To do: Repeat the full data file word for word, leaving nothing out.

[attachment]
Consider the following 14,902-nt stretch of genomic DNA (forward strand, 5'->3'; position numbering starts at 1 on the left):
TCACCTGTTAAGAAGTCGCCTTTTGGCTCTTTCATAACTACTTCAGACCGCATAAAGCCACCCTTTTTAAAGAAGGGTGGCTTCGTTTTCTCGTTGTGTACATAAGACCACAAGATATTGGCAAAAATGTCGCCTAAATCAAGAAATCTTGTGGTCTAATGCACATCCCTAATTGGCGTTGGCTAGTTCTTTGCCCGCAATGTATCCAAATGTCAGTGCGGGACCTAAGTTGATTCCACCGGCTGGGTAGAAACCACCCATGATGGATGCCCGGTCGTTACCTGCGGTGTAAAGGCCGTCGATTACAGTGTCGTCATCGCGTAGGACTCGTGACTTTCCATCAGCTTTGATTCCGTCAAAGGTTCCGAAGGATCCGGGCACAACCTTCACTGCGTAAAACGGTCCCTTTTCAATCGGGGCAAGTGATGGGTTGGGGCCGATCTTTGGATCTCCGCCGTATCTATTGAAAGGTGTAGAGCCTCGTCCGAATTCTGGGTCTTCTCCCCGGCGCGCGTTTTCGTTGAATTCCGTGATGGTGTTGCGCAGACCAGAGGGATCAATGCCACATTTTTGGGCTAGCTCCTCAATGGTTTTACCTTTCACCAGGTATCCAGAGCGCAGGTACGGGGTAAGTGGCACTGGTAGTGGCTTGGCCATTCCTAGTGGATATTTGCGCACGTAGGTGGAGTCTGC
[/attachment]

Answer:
Consider the following 14,902-nt stretch of genomic DNA (forward strand, 5'->3'; position numbering starts at 1 on the left):
TCACCTGTTAAGAAGTCGCCTTTTGGCTCTTTCATAACTACTTCAGACCGCATAAAGCCACCCTTTTTAAAGAAGGGTGGCTTCGTTTTCTCGTTGTGTACATAAGACCACAAGATATTGGCAAAAATGTCGCCTAAATCAAGAAATCTTGTGGTCTAATGCACATCCCTAATTGGCGTTGGCTAGTTCTTTGCCCGCAATGTATCCAAATGTCAGTGCGGGACCTAAGTTGATTCCACCGGCTGGGTAGAAACCACCCATGATGGATGCCCGGTCGTTACCTGCGGTGTAAAGGCCGTCGATTACAGTGTCGTCATCGCGTAGGACTCGTGACTTTCCATCAGCTTTGATTCCGTCAAAGGTTCCGAAGGATCCGGGCACAACCTTCACTGCGTAAAACGGTCCCTTTTCAATCGGGGCAAGTGATGGGTTGGGGCCGATCTTTGGATCTCCGCCGTATCTATTGAAAGGTGTAGAGCCTCGTCCGAATTCTGGGTCTTCTCCCCGGCGCGCGTTTTCGTTGAATTCCGTGATGGTGTTGCGCAGACCAGAGGGATCAATGCCACATTTTTGGGCTAGCTCCTCAATGGTTTTACCTTTCACCAGGTATCCAGAGCGCAGGTACGGGGTAAGTGGCACTGGTAGTGGCTTGGCCATTCCTAGTGGATATTTGCGCACGTAGGTGGAGTCTGC